Vietnam has increased its coal power target for 2030 under a revised draft energy plan, government documents seen by Reuters show, while renewables goals were scaled back, in a potential blow to rich nations' funding initiatives for cleaner energy. The updated draft, dated Nov. 11, was circulated by Vietnam's industry ministry as climate negotiators from the Group of Seven nations failed to clinch a financing deal with Vietnam on a "Just Energy Transition Partnership" at the global climate COP27 summit, which ended in Egypt on Sunday.
The industry ministry did not reply to a request for comment.
The latest plan backtracks on a draft released just last month that would have slowed the growth in coal use by the end of this decade. A meaningful drop in coal capacity would come only in 2045.
Vietnam, one of the world's top 20 coal users, has seen protracted wrangling among competing government interests over its power development plans for this decade, and there may be further changes in the weeks and months ahead, Vietnam-based investors said.
This has complicated the task of climate negotiators, led by European Union diplomats, who are holding out hope of securing an agreement with Vietnam at a summit in Brussels next month.
Under the government's latest baseline scenario, coal would remain Vietnam's most important source of energy until 2030 with more than 36 gigawatts (GW) of installed capacity and up to 11 new coal-fired power plants to be built in coming years, up from about 21 GW in 2020 and 30 GW in 2025.
Coal's share of power production capacity would fall, however, to less than 28% by the end of the decade from 34% in 2020.
In its October draft, the government aimed to limit coal capacity to about 30 GW by the end of the decade, according to documents seen by Reuters.
Coal use has been rising globally since Russia's invasion of Ukraine in late February sent prices of other fossil fuels surging.
Renewable energy production, which has recently expanded rapidly, was seen rising to only 21 GW by 2030 in the latest plan, compared with 26 to 39 GW foreseen in the October draft, although an exponential increase is projected by mid-century with installed capacity of more than 200 GW of wind, solar and hydrogen plants. The figures exclude hydropower, which is traditionally a major power source in Vietnam.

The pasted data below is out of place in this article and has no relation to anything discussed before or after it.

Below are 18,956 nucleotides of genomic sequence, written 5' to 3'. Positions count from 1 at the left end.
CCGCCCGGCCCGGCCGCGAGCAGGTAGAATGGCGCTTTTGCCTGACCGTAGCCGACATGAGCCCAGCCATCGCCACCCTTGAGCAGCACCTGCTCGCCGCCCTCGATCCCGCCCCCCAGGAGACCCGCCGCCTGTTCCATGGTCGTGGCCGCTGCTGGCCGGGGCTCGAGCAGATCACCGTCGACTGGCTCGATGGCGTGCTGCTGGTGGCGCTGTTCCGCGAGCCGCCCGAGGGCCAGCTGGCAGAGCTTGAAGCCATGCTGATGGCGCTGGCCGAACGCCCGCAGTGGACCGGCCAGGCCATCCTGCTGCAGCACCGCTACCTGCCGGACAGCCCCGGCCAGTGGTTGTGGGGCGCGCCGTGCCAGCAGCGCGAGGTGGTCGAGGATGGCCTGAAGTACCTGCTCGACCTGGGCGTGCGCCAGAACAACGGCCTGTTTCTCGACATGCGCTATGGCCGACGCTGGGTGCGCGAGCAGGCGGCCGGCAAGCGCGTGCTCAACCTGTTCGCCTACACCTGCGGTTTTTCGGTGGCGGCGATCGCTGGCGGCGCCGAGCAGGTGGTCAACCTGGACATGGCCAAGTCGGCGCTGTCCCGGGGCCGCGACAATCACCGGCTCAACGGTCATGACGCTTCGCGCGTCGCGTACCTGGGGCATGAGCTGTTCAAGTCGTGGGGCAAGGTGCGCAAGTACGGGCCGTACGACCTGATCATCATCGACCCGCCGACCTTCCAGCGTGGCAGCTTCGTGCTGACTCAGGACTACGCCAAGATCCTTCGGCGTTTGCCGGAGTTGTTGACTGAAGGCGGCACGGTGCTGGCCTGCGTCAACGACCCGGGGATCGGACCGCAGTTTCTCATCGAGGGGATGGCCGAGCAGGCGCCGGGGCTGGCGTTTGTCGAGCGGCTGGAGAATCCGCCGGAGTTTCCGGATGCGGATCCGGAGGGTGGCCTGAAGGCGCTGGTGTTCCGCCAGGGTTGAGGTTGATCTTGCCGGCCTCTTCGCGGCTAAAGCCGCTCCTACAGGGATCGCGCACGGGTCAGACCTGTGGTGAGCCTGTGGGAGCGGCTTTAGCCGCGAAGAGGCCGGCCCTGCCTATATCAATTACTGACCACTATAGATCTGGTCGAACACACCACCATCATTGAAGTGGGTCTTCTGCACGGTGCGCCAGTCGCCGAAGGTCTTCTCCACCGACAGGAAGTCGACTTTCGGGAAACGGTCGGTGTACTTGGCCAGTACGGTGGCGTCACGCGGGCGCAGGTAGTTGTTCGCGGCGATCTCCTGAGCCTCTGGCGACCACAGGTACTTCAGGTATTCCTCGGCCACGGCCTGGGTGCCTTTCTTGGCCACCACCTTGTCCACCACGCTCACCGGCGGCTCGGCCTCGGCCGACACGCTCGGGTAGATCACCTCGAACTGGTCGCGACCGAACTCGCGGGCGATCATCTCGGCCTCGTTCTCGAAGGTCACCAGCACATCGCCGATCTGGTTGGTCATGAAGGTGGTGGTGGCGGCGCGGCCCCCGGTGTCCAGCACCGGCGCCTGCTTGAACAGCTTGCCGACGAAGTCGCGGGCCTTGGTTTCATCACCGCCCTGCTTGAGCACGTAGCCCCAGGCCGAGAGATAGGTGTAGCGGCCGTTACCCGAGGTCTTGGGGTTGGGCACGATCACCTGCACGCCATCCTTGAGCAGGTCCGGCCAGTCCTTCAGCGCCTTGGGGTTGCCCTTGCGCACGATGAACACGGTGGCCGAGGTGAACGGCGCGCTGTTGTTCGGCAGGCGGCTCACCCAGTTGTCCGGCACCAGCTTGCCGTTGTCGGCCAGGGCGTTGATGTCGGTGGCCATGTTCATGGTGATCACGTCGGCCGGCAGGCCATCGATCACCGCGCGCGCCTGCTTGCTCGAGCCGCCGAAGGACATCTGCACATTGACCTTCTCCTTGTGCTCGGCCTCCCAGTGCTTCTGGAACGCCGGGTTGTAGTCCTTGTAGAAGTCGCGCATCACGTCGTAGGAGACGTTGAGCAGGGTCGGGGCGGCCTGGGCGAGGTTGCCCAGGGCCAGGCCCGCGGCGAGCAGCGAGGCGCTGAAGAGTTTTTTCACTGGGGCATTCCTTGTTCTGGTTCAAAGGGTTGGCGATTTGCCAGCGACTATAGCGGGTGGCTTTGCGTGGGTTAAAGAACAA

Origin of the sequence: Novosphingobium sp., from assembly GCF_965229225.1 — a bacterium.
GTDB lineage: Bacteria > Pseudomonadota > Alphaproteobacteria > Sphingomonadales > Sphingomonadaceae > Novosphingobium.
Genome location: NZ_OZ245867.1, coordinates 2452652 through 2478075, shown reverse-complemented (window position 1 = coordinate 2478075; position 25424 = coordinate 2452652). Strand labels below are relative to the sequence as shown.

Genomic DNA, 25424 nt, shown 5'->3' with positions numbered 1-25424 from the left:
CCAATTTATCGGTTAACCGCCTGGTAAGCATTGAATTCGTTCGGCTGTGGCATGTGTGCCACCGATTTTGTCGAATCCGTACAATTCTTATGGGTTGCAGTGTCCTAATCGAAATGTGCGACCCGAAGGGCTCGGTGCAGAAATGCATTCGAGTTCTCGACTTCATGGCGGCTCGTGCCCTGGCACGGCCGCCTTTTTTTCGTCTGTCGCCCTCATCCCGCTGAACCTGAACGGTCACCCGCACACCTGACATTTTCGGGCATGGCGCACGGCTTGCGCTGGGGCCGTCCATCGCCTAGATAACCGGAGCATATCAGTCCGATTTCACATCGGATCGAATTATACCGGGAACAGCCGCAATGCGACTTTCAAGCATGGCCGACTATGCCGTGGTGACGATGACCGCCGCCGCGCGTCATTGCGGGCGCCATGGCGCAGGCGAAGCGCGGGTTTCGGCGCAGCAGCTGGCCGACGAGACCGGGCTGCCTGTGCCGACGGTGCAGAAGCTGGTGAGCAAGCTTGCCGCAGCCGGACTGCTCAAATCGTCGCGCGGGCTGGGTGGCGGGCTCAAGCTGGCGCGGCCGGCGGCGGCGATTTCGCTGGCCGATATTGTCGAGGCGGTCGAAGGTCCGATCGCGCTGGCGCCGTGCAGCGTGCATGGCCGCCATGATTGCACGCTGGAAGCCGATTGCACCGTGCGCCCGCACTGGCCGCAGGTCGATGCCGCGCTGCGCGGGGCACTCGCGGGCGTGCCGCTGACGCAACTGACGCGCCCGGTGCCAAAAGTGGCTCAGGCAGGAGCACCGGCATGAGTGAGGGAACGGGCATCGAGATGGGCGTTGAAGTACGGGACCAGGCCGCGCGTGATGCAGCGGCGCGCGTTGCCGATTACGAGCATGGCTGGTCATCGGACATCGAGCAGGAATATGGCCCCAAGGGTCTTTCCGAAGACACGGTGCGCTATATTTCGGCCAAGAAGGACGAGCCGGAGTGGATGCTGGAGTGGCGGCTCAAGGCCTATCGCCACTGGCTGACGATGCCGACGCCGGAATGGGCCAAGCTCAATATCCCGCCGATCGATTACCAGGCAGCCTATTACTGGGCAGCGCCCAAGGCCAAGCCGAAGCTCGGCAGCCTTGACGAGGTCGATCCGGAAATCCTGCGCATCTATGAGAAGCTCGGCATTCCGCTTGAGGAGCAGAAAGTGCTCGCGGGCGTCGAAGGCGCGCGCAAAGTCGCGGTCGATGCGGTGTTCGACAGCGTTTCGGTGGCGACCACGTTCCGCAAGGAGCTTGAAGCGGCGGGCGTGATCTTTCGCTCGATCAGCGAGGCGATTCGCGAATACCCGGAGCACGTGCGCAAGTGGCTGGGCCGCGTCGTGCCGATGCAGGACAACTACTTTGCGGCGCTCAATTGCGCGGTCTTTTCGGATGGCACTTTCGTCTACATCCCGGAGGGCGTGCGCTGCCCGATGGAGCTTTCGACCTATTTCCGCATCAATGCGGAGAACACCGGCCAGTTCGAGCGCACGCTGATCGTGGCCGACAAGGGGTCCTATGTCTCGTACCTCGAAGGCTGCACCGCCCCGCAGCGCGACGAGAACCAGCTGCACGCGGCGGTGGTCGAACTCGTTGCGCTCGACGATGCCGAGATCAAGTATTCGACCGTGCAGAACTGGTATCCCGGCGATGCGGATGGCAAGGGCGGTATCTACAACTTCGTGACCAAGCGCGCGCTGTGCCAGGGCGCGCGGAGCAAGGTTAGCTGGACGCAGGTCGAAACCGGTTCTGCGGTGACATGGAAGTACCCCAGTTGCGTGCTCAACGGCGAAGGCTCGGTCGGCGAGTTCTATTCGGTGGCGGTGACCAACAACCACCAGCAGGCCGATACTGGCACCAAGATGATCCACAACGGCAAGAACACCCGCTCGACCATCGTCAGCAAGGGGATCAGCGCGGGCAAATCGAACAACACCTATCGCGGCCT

"Solar and wind energy has developed too fast in Vietnam, and this has caused problems because of the country's limited power grid," the document said.
By 2050, coal would no longer be part of Vietnam's energy mix, whereas gas and liquefied natural gas would increase from negligible amounts currently to about 44 GW.
Vietnam's carbon emissions are expected to increase exponentially as the country of 100 million grows quickly, unless it rapidly shifts towards renewables and other less polluting sources of energy. EU officials and other Western negotiators had hoped Vietnam would become the second country to agree on a funding plan to speed up its reduction of coal use, after a similar deal was reached last year with South Africa.
The EU, which is leading talks on behalf of G7 nations together with Britain, had considered a deal possible at the COP27 summit, internal documents seen by Reuters showed.
But a series of upgraded offers worth billions of dollars, mostly in loans, failed to convince Vietnamese negotiators who, diplomatic and industry sources said, wanted more grants and more control over the way the funds would be disbursed.
The country has not budged, while Indonesia stepped forward to announce a deal with rich nations on funding for a transition away from coal at last week's G20 summit in Bali.
Several EU officials have set a new target for a deal with Vietnam at a summit with the Association of Southeast Asian Nations in mid-December in Brussels.
Many Vietnam-based investors and diplomats doubt a deal can be reached, however, unless it is substantially sweetened, while the disagreements within the Vietnam government over power development will remain a formidable obstacle.
(Reporting by Francesco Guarascio; Editing by Edmund Klamann)